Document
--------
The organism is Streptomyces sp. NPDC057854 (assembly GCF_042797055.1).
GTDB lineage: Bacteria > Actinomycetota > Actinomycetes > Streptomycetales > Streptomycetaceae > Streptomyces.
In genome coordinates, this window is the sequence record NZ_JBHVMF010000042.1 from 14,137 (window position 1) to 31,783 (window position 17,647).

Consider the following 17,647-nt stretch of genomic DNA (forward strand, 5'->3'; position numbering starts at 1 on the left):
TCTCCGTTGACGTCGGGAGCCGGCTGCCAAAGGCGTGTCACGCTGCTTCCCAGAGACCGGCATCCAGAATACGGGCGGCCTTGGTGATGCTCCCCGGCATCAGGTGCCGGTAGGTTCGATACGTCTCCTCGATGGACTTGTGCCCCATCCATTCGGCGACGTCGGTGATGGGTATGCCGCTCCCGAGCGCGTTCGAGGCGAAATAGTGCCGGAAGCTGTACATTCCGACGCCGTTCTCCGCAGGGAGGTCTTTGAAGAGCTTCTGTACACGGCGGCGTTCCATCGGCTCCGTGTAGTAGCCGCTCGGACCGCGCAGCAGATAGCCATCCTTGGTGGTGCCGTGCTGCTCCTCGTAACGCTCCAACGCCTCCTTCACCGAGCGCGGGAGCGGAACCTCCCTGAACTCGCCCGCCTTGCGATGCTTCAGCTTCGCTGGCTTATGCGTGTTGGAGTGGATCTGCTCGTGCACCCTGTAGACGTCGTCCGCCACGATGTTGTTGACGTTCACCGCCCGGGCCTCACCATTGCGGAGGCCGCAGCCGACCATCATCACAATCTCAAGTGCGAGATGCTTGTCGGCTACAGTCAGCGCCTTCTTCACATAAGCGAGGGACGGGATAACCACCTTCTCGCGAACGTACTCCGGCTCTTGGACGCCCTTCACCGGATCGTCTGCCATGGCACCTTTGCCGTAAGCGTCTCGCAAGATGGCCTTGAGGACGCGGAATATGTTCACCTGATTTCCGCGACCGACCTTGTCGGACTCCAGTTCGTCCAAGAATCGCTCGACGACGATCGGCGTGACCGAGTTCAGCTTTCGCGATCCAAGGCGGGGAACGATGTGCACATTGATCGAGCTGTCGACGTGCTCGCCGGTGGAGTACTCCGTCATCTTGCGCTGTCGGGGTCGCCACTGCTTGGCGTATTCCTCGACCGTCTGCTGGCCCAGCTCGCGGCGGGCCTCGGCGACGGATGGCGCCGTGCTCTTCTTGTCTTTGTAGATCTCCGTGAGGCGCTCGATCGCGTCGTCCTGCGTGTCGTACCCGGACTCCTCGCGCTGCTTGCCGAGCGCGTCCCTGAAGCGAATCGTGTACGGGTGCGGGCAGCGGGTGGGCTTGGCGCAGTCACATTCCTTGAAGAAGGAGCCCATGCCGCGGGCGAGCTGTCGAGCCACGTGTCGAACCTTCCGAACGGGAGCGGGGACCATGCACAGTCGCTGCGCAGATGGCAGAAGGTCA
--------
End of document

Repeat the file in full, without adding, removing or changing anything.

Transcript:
The organism is Streptomyces sp. NPDC057854 (assembly GCF_042797055.1).
GTDB lineage: Bacteria > Actinomycetota > Actinomycetes > Streptomycetales > Streptomycetaceae > Streptomyces.
In genome coordinates, this window is the sequence record NZ_JBHVMF010000042.1 from 14,137 (window position 1) to 31,783 (window position 17,647).

Consider the following 17,647-nt stretch of genomic DNA (forward strand, 5'->3'; position numbering starts at 1 on the left):
TCTCCGTTGACGTCGGGAGCCGGCTGCCAAAGGCGTGTCACGCTGCTTCCCAGAGACCGGCATCCAGAATACGGGCGGCCTTGGTGATGCTCCCCGGCATCAGGTGCCGGTAGGTTCGATACGTCTCCTCGATGGACTTGTGCCCCATCCATTCGGCGACGTCGGTGATGGGTATGCCGCTCCCGAGCGCGTTCGAGGCGAAATAGTGCCGGAAGCTGTACATTCCGACGCCGTTCTCCGCAGGGAGGTCTTTGAAGAGCTTCTGTACACGGCGGCGTTCCATCGGCTCCGTGTAGTAGCCGCTCGGACCGCGCAGCAGATAGCCATCCTTGGTGGTGCCGTGCTGCTCCTCGTAACGCTCCAACGCCTCCTTCACCGAGCGCGGGAGCGGAACCTCCCTGAACTCGCCCGCCTTGCGATGCTTCAGCTTCGCTGGCTTATGCGTGTTGGAGTGGATCTGCTCGTGCACCCTGTAGACGTCGTCCGCCACGATGTTGTTGACGTTCACCGCCCGGGCCTCACCATTGCGGAGGCCGCAGCCGACCATCATCACAATCTCAAGTGCGAGATGCTTGTCGGCTACAGTCAGCGCCTTCTTCACATAAGCGAGGGACGGGATAACCACCTTCTCGCGAACGTACTCCGGCTCTTGGACGCCCTTCACCGGATCGTCTGCCATGGCACCTTTGCCGTAAGCGTCTCGCAAGATGGCCTTGAGGACGCGGAATATGTTCACCTGATTTCCGCGACCGACCTTGTCGGACTCCAGTTCGTCCAAGAATCGCTCGACGACGATCGGCGTGACCGAGTTCAGCTTTCGCGATCCAAGGCGGGGAACGATGTGCACATTGATCGAGCTGTCGACGTGCTCGCCGGTGGAGTACTCCGTCATCTTGCGCTGTCGGGGTCGCCACTGCTTGGCGTATTCCTCGACCGTCTGCTGGCCCAGCTCGCGGCGGGCCTCGGCGACGGATGGCGCCGTGCTCTTCTTGTCTTTGTAGATCTCCGTGAGGCGCTCGATCGCGTCGTCCTGCGTGTCGTACCCGGACTCCTCGCGCTGCTTGCCGAGCGCGTCCCTGAAGCGAATCGTGTACGGGTGCGGGCAGCGGGTGGGCTTGGCGCAGTCACATTCCTTGAAGAAGGAGCCCATGCCGCGGGCGAGCTGTCGAGCCACGTGTCGAACCTTCCGAACGGGAGCGGGGACCATGCACAGTCGCTGCGCAGATGGCAGAAGGTCA